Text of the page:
Given the tremendous economic adversity inflicted by the COVID-19 pandemic and the unprecedented burden placed on businesses, one would expect M&A activity to have spiked over the past year. However, this surge in business consolidations has yet to manifest for a couple of reasons suggested by Deloitte practitioners in a recent analysis.
The very commercial uncertainty that is causing businesses to fail also discourages risky ventures, while governmental assistance has offered valuable "life support" to many operations most disrupted. As a result, cautious hesitancy has prevailed so far among those businesses that would otherwise pursue consolidations, but one that some academics believe will soon give way to a swell of M&As. As vaccination programs gain momentum, subsidies abate and infections diminish, economies and borders will reopen, allowing business confidence to grow in a new post-COVID environment.
The foremost concern for every prospective investor is always to identify a suitable investment target. In some cases, the solution is naturally derived from sound business practice, for instance, when two competitors merge or a large player seeks to expand his business through an acquisition. A broader perspective for potential investment targets is key to discovering the hidden or not-so-hidden gems in other circumstances. In combination with market data and general societal trends such as sustainability, Intellectual Property (IP) data can serve as a great indicator of where best to cast one's net.
Our upcoming webinar will reveal how IP can contribute to a successful deal in every stage of the investment cycle, how an optimized IP function increases the ROI, why the IP value matters in an exit scenario and much more.
IP data is largely publicly available and can make technology leaders and "hidden champions" visible if analyzed and used correctly. Moreover, it can indicate "white spots" within the IP landscape. These are sectors that are not yet densely occupied by other Intellectual Property rights (IPR) applicants and are therefore more accommodating of expansion. If market and technology trend forecasts are also favorable, investing in companies active in such white spots is often auspicious as they can stake their claims in the IP landscape. The exclusivity they then enjoy through IPR protection redounds to their investors.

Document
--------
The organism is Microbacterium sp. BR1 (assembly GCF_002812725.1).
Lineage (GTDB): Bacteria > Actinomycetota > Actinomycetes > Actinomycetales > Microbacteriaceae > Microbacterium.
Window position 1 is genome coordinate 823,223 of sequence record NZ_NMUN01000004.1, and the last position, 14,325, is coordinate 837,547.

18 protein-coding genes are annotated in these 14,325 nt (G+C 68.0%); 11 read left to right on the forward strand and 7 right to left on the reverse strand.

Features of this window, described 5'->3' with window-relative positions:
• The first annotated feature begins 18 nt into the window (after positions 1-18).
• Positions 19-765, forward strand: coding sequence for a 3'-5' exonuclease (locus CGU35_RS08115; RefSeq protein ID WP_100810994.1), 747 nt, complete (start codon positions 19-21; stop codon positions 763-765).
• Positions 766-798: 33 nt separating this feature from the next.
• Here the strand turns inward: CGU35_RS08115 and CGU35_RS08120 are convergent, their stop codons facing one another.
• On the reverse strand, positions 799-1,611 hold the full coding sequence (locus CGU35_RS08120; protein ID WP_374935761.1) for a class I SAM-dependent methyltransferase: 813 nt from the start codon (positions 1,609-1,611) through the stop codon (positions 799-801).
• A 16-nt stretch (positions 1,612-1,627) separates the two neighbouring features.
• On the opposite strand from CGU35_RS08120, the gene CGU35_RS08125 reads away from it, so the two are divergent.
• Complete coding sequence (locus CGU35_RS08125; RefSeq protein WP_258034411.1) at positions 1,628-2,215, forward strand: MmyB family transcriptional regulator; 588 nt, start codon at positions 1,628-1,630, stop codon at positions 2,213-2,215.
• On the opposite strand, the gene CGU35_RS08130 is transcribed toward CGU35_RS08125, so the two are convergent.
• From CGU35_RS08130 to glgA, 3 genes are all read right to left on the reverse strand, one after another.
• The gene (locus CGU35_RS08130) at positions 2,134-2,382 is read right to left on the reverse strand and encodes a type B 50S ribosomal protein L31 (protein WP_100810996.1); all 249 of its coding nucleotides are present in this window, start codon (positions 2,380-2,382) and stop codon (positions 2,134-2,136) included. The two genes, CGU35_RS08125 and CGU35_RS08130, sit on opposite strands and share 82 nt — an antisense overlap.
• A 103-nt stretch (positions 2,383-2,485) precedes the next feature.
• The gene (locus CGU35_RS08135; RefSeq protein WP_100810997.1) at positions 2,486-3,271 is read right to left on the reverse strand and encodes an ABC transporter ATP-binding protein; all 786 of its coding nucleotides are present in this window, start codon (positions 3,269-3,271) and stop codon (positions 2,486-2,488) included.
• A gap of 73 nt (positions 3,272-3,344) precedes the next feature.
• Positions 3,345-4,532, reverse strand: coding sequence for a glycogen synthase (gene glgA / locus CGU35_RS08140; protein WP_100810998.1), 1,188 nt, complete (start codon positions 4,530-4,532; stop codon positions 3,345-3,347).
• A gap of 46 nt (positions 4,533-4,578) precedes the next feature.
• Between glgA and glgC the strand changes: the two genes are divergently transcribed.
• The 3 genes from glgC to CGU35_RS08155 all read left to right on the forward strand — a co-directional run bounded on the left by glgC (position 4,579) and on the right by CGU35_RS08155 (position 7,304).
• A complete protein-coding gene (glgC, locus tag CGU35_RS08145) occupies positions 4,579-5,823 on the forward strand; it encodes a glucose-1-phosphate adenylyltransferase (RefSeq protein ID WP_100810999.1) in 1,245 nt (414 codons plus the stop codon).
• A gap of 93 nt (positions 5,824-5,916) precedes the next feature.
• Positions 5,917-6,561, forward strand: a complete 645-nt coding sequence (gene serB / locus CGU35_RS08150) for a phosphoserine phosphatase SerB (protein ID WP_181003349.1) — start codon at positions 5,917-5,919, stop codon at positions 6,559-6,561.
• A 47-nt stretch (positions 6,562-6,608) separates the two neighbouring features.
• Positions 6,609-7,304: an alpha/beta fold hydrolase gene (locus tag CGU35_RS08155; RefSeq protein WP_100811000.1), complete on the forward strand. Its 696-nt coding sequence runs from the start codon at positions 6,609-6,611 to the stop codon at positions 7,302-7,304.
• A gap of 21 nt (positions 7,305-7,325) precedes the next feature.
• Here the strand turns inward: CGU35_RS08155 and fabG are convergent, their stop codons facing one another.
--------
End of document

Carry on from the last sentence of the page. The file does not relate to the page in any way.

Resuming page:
Through a technology assessment, attractive technologies, such as solid-state batteries or automotive fuel cells, can be parametrized, and advanced IP searches are carried out to reveal the most relevant players within the respective fields. This task is anything but trivial as a massive amount of data needs to be analyzed in a customized way to produce the desired insights.
Taking this roster of actors, a further qualification according to a key performance indicator (KPI) set and filter methodology generates a long list of potential targets to be assessed in more detail with an eye toward an investment proposition.
It is a widely known and oft-repeated fact that IP assets account for the greater part of many companies' value, particularly for startups. Consequently, meticulous checks of an investment target's IP portfolio are indispensable for each investment deal or M&A. As such, thorough IP due diligence is a common exercise in the negotiation phase. This typically sheds light on the legal strengths and risk factors behind a company's IP portfolio.
An example of such a risk factor is patent scope: Do the patents fully cover the actual product or technology in the relevant markets? Enforceability is also an essential factor: Can an infringement be detected to enable patent enforcement? There is a world of difference between a tangible product that can be bought on the market and analyzed and a production process that is deeply embedded in the alleged infringer's machines and factories. Finally, the portfolio's validity is one of the most crucial factors in any risk assessment. A portfolio consisting largely or only of patent applications carries enormous risk potentials for value losses in case the patents are not granted in the end.